In those days unions, especially certain unions like the AFM, were strong. If the union decided a record label wasn't treating their people according to the rules, the label could lose their right to record union members (meaning just about every professional musician in America). This was a big deal. Now Mercury Records would face justice —and some real disruption of their business model— as they also faced the real possibility of having to figure out how to sell music without musicians.
Of course that problem was solved a few decades later with the advent of Hip Hop.
We were all gathered in the temple of justice, room 201 of the headquarters of the Manhattan branch of the American Federation of Musicians. The hearing got under way. Both sides laid out their cases. The issue turned on whether my friends were playing as work-for-hire musicians, or were being given a golden opportunity, through Mercury's generosity, to have their work heard by the public. If Mercury could be shown to have intentionally stiffed union musicians, well, things could get serious.
I was the only witness to be called. Nobody from the company told me to lie, which I figured was pretty honorable of them. And luckily for the musicians, I didn't even think about lying, and they had kept their dues current. So the beans were spilled, the good guys won, the capitalists at Mercury got spanked. And soon after, so did I.
So yeah, nobody told me to lie; they didn't think they would have to tell me. Apparently they took it for granted that I would figure it out for myself, Do The Right Thing, and lie. And now there was a compact, torpedo-shaped tie-and-jacket guy waiting outside the hearing room, apparently eager to discuss what had just happened, and what the hell was wrong with me.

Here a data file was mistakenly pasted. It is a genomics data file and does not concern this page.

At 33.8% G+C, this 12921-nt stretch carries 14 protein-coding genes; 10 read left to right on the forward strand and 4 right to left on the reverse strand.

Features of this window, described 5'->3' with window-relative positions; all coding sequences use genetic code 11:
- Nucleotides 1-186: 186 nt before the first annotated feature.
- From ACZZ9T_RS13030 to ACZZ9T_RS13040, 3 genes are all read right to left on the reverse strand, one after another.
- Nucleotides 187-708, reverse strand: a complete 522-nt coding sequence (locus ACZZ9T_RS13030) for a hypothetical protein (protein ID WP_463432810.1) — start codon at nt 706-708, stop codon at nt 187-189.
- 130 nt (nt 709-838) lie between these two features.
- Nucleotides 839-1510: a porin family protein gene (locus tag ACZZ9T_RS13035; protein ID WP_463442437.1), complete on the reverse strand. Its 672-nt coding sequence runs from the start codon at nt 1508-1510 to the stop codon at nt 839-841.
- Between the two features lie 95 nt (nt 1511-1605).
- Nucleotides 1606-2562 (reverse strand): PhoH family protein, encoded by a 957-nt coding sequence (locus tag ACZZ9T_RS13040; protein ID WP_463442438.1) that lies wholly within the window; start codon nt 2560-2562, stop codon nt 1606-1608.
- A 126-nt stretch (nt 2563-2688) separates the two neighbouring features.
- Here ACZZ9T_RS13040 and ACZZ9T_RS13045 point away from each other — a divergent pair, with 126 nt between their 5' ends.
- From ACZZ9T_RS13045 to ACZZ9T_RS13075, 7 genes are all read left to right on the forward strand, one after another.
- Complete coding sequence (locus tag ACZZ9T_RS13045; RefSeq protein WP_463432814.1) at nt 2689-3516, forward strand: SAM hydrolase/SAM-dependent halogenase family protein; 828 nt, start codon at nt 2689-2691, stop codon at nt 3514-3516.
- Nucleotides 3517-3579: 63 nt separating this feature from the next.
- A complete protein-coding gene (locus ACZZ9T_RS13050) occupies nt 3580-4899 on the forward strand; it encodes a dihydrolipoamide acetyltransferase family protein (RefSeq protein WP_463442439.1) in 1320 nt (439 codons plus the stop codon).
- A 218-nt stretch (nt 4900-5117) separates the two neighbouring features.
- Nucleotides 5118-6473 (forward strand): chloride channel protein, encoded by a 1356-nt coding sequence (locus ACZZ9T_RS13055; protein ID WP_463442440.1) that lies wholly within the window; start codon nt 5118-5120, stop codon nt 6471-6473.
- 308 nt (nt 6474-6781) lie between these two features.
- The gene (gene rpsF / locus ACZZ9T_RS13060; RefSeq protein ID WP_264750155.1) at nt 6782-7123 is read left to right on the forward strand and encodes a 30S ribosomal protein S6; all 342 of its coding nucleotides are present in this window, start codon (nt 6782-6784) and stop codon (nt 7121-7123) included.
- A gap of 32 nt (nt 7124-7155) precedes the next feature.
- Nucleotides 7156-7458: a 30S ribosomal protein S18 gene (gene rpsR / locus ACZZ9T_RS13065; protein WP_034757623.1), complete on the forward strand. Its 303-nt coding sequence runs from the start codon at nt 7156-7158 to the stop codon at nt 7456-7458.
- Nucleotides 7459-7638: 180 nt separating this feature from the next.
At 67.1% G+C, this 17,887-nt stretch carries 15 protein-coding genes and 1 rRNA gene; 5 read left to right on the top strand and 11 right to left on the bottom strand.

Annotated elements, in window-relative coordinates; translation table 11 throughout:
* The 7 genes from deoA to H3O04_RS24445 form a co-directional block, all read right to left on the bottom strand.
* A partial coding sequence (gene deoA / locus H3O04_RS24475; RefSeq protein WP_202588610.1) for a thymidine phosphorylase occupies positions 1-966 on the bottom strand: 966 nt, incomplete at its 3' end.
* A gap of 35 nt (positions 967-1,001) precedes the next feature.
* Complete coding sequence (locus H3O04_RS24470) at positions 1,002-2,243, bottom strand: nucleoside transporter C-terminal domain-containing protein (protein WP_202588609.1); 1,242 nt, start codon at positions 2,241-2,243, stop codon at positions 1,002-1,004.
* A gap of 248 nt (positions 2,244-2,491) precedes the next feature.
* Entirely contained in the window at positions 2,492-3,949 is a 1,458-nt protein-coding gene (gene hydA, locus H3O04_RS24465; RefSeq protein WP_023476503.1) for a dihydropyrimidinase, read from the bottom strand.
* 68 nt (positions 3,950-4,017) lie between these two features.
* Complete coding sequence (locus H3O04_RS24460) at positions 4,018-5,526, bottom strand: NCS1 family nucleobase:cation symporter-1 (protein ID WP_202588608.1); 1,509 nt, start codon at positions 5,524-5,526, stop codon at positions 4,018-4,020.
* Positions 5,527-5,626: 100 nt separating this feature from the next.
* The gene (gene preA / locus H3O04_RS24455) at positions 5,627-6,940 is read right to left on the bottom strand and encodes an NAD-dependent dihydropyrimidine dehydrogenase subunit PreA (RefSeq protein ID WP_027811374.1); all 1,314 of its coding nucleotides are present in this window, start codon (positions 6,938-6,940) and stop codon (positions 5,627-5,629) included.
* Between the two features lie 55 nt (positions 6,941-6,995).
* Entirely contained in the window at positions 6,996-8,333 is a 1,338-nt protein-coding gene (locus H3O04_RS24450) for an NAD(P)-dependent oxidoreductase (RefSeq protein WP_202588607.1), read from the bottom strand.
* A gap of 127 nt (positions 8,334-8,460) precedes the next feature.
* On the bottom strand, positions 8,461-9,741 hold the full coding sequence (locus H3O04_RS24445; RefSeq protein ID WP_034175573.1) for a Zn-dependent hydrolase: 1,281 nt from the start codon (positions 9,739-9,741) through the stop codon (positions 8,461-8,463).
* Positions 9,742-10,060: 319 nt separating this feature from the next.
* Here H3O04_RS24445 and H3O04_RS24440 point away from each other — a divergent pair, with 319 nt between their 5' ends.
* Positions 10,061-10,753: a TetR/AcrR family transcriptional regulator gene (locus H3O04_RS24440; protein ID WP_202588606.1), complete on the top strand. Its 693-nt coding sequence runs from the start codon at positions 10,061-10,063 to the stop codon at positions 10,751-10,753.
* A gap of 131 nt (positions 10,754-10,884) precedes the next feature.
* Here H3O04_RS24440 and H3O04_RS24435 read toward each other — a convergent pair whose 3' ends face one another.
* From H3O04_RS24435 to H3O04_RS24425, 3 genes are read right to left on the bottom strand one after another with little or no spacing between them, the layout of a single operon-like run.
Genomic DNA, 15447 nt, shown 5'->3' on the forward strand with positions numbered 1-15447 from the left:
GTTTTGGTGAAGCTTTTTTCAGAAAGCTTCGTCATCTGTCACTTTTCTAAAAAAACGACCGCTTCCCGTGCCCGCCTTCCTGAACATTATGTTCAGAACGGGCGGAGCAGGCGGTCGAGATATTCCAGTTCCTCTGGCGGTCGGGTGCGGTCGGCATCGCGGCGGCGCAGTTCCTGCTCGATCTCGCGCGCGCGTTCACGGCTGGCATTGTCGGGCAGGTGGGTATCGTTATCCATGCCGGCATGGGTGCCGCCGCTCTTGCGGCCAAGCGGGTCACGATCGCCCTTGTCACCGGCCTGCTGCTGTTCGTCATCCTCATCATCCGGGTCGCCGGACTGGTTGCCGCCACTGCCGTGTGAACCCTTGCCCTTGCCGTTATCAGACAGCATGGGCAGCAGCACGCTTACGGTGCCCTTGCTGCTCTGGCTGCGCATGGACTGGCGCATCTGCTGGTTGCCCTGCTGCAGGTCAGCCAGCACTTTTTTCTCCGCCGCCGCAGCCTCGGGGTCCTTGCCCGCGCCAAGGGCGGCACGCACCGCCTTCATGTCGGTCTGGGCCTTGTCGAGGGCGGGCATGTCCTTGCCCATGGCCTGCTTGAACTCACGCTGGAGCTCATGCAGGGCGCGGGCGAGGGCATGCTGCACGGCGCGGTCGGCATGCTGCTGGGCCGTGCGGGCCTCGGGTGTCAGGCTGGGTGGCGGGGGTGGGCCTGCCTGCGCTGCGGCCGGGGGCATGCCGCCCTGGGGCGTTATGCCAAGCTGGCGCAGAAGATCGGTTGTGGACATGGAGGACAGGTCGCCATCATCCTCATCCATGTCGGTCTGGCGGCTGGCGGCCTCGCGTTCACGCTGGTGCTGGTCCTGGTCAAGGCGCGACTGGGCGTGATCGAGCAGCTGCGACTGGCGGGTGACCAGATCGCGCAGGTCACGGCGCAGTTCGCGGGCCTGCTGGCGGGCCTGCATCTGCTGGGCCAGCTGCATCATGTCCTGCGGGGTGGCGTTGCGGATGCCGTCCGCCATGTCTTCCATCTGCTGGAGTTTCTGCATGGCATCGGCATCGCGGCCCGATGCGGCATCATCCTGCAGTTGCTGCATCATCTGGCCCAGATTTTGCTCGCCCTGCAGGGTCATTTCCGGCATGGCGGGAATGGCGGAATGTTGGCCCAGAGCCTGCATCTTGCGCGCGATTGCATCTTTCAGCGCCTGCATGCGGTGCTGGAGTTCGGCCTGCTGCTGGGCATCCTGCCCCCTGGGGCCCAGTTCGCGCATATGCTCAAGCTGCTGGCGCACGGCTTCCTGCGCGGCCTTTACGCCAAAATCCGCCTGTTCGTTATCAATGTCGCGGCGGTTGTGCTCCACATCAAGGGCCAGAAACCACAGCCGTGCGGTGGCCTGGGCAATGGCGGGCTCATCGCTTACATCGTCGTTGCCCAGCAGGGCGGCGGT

He looked mad. When somebody like that is mad at you, and the anger fills the space between him and you, he doesn’t have to spell it out. Actually he probably couldn’t have spelled it out, at least not accurately.
You can also tell when a guy is kind of considering whether to restrain himself, or just let the anger take over.
I thought maybe he was Mr Green, founder of Mercury Records and my ultimate uber boss. We had never met so I wasn't sure. He definitely knew who I was. He must have been in the hearing room when the righteous and the good had triumphed. I was pretty scared, especially when his fist seemed to hover around in the air next to him, trying to decide whether to launch or not, as he began to speak.
We were colleagues, possibly, since I had worked for Mr Green for almost two years, if he was Mr Green. I assumed that is why the maybe Mr Green felt free to address me informally: "Hey. Son of a bitch."
Then: "I heard you were a smart guy, but now I don't think so. What was that about in there?" Nodding toward the hearing room. Luckily I had a clever reply all ready.
“Uh,” I said, not cringing hardly at all.
The fist achieved liftoff, but instead of punching, it just kind of shoved me into the wall, hard. "You will never work in New York again."
I waited politely for him to exit, and a mere 10 or 20 minutes later felt stabilized enough to put one foot in front of the other and head for the train to Bergen Street Station in Brooklyn, where I had actually bought an old Brownstone for $100,000. Which is now considered an incredible bargain price for any one single object anywhere in the greater NY area.
And this was a real 4-story house, my first venture into real estate. And luck in real estate would become a handy bridge between future disasters.
'Mr Green' had said, "You will never work in New York again." How cliché. How moronic. And how true, for a while. By the next day the word had gone out. The next day I had one last demo session at Mercury and, while the tape was rolling, made a phone call.